83 colics were admitted to Donnington Grove Veterinary Surgery for colic assessment. Of these, 30 horses (38, -21%) were taken to surgery, reflecting a slight drop in numbers from previous years. 2 horses had a second colic operation within a 24-hour period of the first operation. These can be categorised as follows: strangulating lipomas 5 (4, +25%), one of which was euthanised during the operation due to the severity of length of small intestine requiring resection; large colon torsions 4 (2, +100%); small intestinal impactions 5 (3, +66%); small intestinal volvulus 2 (3, -33%). 3 cases of colic presented with grass sickness like symptoms and were biopsied at surgery, later to be confirmed positive by histology.
A foal presented with colic symptoms was later found to have dark red urine on catheterisation at the start of the operation. No abnormalities were found during surgery. Atypical myoglobinuria was later confirmed on post mortem. Another horse was also found to have a ruptured stomach with no other reason for obstruction. A biopsy of the liver was later to confirm that chronic ragwort poisoning had lead to liver cirrhosis and subsequent gastric outflow obstruction.
Other frequently performed operations included 18 (9, +100%) plantar fasciotomies and neurectomies, plus 4 bilateral medial patellar ligament esmotomies and 3 neurectomies.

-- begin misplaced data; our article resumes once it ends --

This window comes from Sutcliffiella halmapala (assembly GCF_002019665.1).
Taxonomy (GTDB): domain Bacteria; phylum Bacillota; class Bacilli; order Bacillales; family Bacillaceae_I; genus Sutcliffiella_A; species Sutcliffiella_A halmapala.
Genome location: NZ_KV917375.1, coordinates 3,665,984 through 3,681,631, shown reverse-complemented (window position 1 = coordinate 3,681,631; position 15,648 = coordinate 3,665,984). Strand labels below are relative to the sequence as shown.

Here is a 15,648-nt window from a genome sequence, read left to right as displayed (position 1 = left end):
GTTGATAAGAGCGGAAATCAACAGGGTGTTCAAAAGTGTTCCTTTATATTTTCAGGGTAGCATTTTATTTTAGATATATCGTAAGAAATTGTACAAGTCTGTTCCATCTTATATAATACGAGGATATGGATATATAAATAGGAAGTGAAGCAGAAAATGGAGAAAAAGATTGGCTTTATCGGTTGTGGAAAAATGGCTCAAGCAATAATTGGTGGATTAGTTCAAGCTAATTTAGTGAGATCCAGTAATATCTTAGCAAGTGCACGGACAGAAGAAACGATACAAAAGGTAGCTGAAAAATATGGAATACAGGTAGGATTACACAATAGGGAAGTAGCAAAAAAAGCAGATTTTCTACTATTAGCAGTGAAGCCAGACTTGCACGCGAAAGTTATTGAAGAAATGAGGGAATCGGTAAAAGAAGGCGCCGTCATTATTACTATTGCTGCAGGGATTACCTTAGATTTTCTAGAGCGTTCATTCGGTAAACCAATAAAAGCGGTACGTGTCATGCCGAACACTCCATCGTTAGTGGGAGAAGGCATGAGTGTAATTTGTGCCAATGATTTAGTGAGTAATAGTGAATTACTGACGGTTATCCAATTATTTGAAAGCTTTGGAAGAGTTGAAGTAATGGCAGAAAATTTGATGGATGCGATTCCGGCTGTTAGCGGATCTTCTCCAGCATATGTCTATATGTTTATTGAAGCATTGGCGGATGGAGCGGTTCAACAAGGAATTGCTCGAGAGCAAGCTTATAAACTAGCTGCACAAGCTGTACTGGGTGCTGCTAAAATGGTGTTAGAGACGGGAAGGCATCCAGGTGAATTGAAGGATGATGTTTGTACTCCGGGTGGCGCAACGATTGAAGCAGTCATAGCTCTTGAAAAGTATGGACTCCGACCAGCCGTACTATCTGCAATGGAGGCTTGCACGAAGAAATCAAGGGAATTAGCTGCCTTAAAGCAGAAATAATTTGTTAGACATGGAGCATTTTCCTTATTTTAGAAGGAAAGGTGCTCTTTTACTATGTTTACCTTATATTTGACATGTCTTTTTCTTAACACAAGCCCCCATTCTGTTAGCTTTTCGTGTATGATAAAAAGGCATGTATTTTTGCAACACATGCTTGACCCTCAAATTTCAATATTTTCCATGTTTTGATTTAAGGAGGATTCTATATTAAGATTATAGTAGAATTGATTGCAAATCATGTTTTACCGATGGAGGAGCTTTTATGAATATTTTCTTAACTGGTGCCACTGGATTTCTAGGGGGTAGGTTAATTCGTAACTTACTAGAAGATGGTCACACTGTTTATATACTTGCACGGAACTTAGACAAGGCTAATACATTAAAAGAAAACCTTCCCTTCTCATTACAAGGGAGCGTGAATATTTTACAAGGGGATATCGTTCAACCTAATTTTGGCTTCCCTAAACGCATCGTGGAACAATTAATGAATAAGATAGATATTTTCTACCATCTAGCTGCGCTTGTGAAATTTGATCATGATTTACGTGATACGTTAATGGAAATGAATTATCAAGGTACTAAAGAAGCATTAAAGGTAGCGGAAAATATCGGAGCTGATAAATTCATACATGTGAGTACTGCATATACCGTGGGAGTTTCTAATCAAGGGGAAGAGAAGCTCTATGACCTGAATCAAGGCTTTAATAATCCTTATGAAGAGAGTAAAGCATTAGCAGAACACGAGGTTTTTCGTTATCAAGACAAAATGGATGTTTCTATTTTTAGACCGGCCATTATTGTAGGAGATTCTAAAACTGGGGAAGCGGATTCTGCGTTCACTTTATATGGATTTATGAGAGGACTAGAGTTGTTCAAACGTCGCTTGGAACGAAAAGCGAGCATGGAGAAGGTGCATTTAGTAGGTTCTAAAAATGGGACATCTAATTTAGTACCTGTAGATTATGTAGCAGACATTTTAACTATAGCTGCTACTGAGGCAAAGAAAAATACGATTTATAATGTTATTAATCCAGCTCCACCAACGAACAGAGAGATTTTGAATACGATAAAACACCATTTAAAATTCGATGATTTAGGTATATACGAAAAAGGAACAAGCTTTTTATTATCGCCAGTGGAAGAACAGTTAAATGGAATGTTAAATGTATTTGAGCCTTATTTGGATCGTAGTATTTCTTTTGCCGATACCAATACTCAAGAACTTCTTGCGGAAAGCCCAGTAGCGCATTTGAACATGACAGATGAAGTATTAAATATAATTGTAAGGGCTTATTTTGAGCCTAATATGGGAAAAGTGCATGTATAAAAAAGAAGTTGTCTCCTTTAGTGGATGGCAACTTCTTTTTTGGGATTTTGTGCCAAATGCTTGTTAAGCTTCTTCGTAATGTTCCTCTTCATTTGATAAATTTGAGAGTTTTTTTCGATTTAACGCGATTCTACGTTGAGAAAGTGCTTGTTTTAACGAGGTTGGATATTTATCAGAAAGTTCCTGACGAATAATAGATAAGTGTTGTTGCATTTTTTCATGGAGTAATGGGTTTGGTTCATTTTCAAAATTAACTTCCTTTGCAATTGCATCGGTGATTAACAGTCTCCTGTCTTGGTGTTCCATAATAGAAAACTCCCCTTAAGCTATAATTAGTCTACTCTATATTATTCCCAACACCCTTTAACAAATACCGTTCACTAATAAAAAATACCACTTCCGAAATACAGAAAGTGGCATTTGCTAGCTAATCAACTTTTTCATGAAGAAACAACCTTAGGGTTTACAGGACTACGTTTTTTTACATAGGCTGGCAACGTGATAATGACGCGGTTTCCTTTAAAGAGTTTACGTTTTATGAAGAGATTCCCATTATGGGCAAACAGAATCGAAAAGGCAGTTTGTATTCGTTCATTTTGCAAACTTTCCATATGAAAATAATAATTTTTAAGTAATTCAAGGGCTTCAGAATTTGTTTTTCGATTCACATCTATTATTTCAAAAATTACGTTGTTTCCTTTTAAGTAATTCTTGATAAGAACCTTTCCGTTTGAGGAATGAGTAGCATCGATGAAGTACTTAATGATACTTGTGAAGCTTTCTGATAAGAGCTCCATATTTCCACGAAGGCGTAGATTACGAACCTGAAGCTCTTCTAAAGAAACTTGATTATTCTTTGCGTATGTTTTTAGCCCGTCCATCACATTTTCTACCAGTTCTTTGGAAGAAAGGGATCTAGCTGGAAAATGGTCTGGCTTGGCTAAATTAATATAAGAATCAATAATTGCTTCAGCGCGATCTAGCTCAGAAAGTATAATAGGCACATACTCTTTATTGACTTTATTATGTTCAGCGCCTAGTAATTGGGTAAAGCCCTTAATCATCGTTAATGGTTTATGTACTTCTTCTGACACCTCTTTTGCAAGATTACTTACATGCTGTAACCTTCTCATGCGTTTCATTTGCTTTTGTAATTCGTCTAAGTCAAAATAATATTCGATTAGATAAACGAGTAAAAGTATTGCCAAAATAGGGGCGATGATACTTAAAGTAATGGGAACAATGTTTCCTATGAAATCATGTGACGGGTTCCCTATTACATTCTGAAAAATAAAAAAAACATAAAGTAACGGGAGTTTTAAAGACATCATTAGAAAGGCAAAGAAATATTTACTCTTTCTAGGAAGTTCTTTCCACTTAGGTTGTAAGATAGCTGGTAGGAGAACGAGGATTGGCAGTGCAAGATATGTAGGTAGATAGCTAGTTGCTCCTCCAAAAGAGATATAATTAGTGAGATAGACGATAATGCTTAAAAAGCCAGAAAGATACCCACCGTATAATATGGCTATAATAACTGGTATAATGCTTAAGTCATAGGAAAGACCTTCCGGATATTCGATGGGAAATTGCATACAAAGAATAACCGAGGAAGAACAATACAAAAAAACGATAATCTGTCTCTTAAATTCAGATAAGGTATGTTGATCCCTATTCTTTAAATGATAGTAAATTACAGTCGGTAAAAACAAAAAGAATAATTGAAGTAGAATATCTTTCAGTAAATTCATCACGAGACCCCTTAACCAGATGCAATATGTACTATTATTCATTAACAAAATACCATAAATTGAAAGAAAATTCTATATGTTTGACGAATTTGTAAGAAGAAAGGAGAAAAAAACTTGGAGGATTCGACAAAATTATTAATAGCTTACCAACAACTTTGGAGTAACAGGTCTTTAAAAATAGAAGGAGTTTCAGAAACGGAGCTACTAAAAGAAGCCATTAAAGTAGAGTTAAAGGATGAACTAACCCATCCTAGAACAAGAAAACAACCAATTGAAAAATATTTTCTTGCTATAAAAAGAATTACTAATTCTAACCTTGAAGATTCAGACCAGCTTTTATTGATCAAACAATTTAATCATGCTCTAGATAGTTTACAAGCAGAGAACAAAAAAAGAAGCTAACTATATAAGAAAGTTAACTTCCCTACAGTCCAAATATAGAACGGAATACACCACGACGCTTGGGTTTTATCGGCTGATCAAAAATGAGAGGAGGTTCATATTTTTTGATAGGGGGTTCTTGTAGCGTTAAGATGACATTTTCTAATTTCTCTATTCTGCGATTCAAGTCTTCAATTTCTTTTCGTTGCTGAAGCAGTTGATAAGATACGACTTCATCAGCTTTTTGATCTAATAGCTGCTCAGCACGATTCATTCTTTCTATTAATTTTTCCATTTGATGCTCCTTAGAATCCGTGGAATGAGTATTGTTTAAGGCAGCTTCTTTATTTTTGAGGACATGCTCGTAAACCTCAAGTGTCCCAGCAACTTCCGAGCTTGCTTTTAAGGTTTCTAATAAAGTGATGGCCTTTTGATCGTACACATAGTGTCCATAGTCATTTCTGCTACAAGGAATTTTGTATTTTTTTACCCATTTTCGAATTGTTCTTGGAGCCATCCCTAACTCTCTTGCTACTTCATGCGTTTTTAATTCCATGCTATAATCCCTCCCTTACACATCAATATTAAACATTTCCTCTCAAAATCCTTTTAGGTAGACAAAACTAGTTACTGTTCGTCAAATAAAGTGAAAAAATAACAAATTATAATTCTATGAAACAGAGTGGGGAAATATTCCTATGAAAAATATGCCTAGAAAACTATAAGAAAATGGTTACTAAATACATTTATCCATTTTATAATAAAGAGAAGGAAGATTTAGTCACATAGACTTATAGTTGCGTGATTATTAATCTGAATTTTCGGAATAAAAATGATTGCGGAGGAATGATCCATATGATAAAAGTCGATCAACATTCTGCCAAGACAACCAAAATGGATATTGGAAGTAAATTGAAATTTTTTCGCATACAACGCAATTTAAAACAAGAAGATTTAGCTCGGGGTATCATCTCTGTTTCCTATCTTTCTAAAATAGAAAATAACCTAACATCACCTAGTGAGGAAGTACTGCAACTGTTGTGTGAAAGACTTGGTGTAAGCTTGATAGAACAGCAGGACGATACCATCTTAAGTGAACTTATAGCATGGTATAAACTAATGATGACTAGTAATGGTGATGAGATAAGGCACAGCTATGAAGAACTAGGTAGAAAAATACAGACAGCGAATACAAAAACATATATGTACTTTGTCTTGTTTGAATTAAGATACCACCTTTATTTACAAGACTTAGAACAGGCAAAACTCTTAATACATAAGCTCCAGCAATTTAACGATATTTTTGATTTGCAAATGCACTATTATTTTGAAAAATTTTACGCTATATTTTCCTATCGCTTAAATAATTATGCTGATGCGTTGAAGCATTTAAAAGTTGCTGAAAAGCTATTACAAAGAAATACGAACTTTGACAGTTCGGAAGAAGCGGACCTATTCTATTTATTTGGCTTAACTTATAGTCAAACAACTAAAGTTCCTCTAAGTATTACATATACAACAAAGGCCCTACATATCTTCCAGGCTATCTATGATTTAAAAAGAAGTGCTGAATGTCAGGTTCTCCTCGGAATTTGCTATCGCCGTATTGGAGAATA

There were 12 perioperative deaths (11, +9%), of which 4 (7, -43%) were euthanased on the table. Four of the colic surgeries were euthanased during the operation for a variety of reasons. Two of the cases were euthanased at their owners request on the discovery of an extensive length of necrotic gut, warranting a guarded prognosis. One the horses had a pedunculated lipoma; the other had a small intestinal strangulation through a mesenteric rent. As mentioned earlier, another colic was found to have a ruptured stomach as a result of ragwort poisoning, and the fourth was euthanased and found to have atypical myoglobinuria at post mortem. One horse that had a diaphragmatic hernia died in recovery. Two routine carpal arthroscopies also sustained a fractured olecranon and humerus in recovery and were later euthanised. Two horses also died of upper respiratory tract obstruction whilst recovering from routine general anaesthetics.
A horse that had a split pastern repaired later went on to fracture a femur in recovery and subsequently euthanased (both these occurred before the Linatex flooring was installed). Another horse that had an arthroscopy for a septic fetlock managed to dislocate the offending joint in recovery, rupturing the collateral ligaments in the process and warranting euthanasia (on the Linatex flooring). Only 1 anaesthetic death was incurred (3, -66%), that of a pony undergoing the removal of a neuroma which died during the operation for no obvious reason (before the adoption of the Zurich anaesthetic protocol). The total of unanticipated and unexpected deaths in horses undergoing anaesthesia was therefore 5 of 489, 1.02%.